Photo © Eric Baden


Reputed by local tour guides as 1500 years old and the “oldest living thing east of the Rocky Mountains,” the Angel Oak is documented by foresters as between 300 and 500 years old. The property on which the Angel Oak (Quercus virginiana) stands was originally part of a land grant to Abraham Waight in 1717. Waight became a prosperous planter who owned several plantations, including The Point, site of the Angel Oak. The property passed through the generations and acquired the “Angel” name when Martha Waight married Justis Angel in 1810. In 1957, then Governor George Bell Timmerman, Jr., asked the South Carolina Forestry Commission to investigate acquiring the tree to incorporate it into state lands. The Forestry Commission did not feel that it could adequately care for the tree. The property remained in the Angel family until 1959, when the Mutual Development Company purchased it. The tree, however, was leased for one dollar per year to the South Carolina Agricultural Society who cared for it.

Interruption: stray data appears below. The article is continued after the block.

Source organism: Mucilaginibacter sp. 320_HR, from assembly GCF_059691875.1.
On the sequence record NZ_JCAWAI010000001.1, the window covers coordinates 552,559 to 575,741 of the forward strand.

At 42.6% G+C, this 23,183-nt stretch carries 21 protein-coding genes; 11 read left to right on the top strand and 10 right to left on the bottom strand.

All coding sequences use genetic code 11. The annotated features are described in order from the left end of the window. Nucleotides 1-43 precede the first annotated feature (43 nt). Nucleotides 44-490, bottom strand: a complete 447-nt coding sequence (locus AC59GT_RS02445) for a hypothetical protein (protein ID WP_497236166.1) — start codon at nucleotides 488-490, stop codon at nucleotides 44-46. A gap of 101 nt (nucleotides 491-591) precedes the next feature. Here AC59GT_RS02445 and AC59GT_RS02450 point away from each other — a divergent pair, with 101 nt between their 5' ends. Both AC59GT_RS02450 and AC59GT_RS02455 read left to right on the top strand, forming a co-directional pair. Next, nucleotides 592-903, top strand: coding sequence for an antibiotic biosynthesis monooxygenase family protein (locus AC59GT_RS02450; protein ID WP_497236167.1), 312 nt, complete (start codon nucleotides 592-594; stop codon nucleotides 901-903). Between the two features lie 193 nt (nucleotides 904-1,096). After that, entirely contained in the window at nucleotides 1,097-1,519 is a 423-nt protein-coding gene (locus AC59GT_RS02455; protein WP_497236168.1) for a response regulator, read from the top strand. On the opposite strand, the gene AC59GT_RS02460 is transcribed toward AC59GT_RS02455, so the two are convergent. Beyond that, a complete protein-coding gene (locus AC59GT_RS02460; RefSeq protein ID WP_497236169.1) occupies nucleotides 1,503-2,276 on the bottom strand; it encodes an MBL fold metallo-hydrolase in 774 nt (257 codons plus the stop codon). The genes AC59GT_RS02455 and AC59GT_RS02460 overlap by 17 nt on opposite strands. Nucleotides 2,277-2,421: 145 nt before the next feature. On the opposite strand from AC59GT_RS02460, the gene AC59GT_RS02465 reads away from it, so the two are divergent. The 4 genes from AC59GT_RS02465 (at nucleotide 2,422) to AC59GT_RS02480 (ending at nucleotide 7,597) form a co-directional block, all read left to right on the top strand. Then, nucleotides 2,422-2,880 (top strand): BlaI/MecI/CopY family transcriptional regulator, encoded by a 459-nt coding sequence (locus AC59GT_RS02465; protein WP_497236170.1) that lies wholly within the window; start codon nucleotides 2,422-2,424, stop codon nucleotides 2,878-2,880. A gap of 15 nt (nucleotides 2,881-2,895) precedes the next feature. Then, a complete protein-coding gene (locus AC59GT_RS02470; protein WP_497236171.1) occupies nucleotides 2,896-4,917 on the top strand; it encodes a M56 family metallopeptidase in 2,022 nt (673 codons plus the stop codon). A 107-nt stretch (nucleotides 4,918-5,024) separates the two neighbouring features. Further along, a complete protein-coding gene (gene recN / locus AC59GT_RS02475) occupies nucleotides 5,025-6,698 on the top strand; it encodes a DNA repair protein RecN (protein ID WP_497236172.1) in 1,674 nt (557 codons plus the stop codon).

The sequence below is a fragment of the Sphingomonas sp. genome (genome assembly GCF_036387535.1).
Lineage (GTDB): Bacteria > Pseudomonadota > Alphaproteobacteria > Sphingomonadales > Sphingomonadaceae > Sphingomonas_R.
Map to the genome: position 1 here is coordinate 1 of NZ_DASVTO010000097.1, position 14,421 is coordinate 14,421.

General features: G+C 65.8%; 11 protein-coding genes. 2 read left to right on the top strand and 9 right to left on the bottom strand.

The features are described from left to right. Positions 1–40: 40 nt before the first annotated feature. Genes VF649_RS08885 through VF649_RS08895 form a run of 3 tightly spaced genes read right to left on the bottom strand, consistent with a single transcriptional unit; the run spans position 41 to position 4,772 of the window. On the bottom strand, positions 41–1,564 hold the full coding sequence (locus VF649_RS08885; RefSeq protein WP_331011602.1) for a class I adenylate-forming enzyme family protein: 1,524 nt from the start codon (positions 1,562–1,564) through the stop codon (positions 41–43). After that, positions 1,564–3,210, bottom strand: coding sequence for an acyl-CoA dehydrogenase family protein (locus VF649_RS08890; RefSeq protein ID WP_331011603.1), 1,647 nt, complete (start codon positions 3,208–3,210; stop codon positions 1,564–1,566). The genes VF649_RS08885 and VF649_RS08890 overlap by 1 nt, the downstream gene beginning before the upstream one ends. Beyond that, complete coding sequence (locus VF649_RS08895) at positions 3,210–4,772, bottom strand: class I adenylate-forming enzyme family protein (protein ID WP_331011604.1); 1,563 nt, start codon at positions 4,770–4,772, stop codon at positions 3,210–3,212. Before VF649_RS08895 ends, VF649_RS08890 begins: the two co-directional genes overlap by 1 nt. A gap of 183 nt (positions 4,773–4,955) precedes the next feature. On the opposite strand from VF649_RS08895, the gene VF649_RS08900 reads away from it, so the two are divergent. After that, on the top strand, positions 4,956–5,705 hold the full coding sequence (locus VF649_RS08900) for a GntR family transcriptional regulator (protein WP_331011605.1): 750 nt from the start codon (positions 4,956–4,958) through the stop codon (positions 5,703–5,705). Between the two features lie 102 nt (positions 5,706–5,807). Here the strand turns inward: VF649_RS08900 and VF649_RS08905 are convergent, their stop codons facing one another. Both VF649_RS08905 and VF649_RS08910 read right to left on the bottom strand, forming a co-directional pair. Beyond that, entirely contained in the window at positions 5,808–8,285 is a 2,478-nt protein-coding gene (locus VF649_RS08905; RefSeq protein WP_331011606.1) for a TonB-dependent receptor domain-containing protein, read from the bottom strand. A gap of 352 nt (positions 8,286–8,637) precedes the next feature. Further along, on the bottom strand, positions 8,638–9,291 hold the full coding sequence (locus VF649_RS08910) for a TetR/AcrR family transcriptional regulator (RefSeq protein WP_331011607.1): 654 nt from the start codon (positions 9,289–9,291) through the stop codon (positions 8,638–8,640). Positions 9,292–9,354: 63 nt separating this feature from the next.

In 1964, a local real estate developer purchased the Angel Oak and surrounding property. At that time, the Magnolia Garden Club began to care for the tree and continued to do so until the late 1970s, when vandalism and other problems forced the owner to fence the tree in and charge admission to gain access. So concerned for the health and life of the tree was the Angel family that, in 1965, Mrs. Margaret Angel Bolt wrote South Carolina State Parks and requested that the site become a state park. Once again, the state replied that it did not feel it could accommodate the request.

educational partners
Garden DesignGeorge Eastman House
Additional Sponsors

John A. Brooks, Inc. • The Brown Foundation • Charles Butt • The City of Charleston • Barb & George Cochran • Topher Delaney• Jungle Gardens, Inc. • Magnolia Plantation & Gardens • Marc Dutton Irrigation, Inc. • Rancho Los Alamitos Foundation • L. Cary Saurage II Fund • Jeff & Patsy Tarr • Seibert & Rice